Saying that I was upset would be an understatement. I felt like all air had been sucked from the room after someone pulled the rug from under my feet. I gathered myself quickly and proceeded with the presentation telling myself that it was just the beginning slides. I went on with the presentation and when I got to another slide they had changed, I read the statement and asked one of them to extrapolate to the senior management.
The Breaking Point
It was during one of these moments, where someone else was explaining, that I got a chance to read the body language of most of the people around the table. Then I happened to glance at the schedule that had been prepared for the week-long activities. It all fell into place. The previous evening, the other managers had had a dinner sitting with senior management and the entire presentation had been discussed and some agreements reached. I was simply being set up as a scapegoat if the plan failed, and the morning meeting was just a PR exercise.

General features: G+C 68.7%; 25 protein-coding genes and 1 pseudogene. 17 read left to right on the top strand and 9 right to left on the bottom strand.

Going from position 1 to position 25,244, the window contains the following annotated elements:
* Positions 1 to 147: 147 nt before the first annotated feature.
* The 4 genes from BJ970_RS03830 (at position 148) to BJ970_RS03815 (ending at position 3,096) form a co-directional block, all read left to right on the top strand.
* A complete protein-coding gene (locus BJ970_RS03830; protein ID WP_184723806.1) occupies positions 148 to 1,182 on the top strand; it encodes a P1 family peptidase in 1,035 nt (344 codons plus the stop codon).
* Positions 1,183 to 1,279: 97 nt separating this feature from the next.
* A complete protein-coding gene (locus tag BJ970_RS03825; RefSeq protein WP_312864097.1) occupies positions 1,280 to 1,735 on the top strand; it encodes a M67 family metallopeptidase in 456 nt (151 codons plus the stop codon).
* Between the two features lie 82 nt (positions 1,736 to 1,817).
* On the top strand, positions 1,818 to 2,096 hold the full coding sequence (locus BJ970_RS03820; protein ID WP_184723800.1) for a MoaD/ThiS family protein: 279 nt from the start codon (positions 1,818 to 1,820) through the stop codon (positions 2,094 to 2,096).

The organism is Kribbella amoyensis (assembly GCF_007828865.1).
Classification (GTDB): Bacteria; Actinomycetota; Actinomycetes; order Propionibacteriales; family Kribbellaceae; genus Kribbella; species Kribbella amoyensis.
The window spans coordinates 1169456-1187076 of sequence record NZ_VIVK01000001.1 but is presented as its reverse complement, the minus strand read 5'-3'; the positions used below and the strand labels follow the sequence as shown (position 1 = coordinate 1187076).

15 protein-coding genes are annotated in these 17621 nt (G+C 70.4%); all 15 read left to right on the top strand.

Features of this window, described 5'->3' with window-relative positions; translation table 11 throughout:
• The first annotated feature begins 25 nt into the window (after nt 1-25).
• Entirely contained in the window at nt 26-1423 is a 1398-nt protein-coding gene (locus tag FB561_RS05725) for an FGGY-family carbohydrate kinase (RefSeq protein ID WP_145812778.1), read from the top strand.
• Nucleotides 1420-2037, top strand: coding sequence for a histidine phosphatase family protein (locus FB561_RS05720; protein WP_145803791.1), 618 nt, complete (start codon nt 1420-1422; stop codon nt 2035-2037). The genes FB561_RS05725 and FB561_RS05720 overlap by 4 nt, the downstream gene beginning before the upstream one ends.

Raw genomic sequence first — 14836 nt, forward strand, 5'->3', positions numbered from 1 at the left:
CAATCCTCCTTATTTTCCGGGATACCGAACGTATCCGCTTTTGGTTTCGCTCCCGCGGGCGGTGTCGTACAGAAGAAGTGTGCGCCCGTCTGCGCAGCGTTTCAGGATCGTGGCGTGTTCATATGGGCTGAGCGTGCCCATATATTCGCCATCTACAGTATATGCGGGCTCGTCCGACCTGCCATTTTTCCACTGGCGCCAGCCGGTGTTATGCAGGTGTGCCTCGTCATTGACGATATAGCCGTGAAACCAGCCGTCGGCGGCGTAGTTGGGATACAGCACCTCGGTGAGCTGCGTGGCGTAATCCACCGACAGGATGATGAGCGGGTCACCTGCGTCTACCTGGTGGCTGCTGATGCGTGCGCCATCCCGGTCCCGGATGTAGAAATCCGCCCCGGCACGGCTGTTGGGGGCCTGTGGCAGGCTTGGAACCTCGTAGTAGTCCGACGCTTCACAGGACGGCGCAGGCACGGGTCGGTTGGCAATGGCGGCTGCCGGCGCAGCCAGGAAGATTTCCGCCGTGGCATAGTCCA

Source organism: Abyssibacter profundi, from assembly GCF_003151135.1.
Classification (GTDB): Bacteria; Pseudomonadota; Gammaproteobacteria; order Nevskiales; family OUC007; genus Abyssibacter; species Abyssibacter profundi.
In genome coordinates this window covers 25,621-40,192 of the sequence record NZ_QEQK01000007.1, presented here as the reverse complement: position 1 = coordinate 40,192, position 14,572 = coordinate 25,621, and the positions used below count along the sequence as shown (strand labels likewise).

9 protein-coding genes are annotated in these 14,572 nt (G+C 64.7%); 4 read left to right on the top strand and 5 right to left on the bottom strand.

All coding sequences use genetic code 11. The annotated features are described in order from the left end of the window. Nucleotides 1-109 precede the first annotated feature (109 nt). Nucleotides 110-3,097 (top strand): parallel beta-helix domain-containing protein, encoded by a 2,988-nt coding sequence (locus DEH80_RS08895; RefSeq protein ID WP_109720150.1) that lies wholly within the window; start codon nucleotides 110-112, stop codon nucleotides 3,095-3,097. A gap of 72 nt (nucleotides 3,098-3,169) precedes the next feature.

Rather than go on to the next slide, I remember boldly requesting, “I think the manager has explained it so well and I simply feel incapable of going on with the presentation because the points get a bit more complex as we go on. I’d like to take the second chair on this presentation from this point onwards.” If there was ever a banner written “FOOL” I had it wrapped around me all through that presentation.
A couple of hours later, one of the senior managers called me to his office and asked me what was going on. In the safety of that conversation, I was quite candid, “As you rightly pointed out, I am always well prepared for my presentations. That was not mine and what I had prepared for is not what was on the screen. We both know what happened. Secondly, I am not going to spend the next twelve months being held accountable for someone else’s plans.” The senior manager smiled and allowed me to leave his office.